The College of Engineering’s Alexander Papandrew and Gerd Duscher are part of a broader Oak Ridge National Laboratory-led team that recently received a $2.75 million Department of Energy grant for work on improving fuel cells, $1.4 million of which went to their project.
Oak Ridge National Laboratory News
The role of UT’s College of Engineering as a leader in advanced materials research got yet another boost recently as Lightweight Innovations for Tomorrow, or LIFT, officially opened its headquarters.
What is advanced composites manufacturing, why was the UT-led consortium was selected by the president, and what is the impact for the area?
On January 9, President Barack Obama announced that UT will lead the Institute for Advanced Composites Manufacturing Innovation, or IACMI, a $259 million public-private partnership. The Institute reflects a $70 million commitment from the US Department of Energy (DOE) and $189 million from IACMI’s partners. Supported by the Department of Energy’s Advanced Manufacturing Office in the Office of Energy Efficiency and Renewable Energy, IACMI joins four other institutes backed by the Obama administration in a recent push to accelerate advanced manufacturing.
The phrase “cloaked in secrecy” can often be used to describe research projects, but thanks to breakthroughs in the College of Engineering, optical cloaking is no longer just the domain of science fiction.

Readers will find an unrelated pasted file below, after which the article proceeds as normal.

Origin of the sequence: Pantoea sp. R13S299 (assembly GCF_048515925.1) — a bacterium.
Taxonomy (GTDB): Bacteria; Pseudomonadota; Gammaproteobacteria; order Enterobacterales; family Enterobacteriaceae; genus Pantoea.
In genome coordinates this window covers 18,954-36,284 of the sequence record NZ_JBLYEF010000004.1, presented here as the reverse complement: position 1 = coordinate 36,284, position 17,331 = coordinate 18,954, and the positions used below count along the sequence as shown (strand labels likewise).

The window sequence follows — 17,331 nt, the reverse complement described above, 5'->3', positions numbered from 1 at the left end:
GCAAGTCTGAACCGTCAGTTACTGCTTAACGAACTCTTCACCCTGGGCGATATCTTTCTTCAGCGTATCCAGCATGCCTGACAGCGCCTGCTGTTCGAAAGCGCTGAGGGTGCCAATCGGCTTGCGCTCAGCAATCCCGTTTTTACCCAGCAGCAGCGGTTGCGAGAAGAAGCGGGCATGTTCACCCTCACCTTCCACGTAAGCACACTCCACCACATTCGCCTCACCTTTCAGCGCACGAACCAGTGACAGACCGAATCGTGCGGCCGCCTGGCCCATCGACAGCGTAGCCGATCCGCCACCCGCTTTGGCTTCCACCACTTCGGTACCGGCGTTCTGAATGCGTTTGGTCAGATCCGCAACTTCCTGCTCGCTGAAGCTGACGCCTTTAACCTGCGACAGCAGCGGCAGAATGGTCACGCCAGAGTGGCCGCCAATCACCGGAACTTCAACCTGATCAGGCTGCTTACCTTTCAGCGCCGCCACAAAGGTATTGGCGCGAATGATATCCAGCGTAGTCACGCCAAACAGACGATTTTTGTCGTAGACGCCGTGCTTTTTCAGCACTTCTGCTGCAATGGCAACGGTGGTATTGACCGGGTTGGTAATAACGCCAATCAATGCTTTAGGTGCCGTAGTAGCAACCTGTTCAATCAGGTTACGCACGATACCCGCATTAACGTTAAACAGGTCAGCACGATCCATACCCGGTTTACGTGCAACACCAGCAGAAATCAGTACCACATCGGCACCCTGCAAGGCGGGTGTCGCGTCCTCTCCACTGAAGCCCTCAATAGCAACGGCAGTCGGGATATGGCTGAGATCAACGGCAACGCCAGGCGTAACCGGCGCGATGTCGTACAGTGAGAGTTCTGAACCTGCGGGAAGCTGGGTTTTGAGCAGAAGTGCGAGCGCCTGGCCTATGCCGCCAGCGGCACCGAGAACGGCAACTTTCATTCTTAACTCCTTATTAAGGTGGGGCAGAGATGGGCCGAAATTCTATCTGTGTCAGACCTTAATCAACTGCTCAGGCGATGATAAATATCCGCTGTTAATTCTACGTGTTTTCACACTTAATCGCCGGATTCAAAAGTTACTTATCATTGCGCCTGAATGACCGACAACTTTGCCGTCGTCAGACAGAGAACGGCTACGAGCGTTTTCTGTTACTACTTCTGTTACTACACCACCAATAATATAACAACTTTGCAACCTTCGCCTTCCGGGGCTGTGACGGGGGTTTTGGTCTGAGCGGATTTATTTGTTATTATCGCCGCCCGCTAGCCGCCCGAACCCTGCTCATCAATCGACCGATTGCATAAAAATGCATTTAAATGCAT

The study of the properties of boundaries between different materials—something that could one day change the world of electronics—is getting a boost from research being done by scientists in UT’s College of Engineering and Oak Ridge National Laboratory.
The strong link between Oak Ridge National Laboratory and UT will be on display Friday, as the Department of Energy’s Manufacturing Demonstration Facility at ORNL welcomes UT students and faculty from the College of Engineering.
A team of researchers at UT and Oak Ridge National Laboratory are investigating if lignin—a low-cost byproduct of the pulp, paper, and biofuels industries—could be useful as a battery anode in lithium-ion batteries.
This week’s Science Forum at UT will look at alternative transportation energy sources and innovations. Claus Daniel, deputy director of the Sustainable Transportation program at Oak Ridge National Laboratory, will talk on “Electrification of Transportation: Cost and Opportunities.” His discussion begins at noon on Friday, September 19, in Room C-D of Thompson-Boling Arena.
The journal Nuclear Instruments and Methods in Physics Research includes a story highlighting the work of several members of the Department of Materials Science and Engineering and UT’s relationship with ORNL.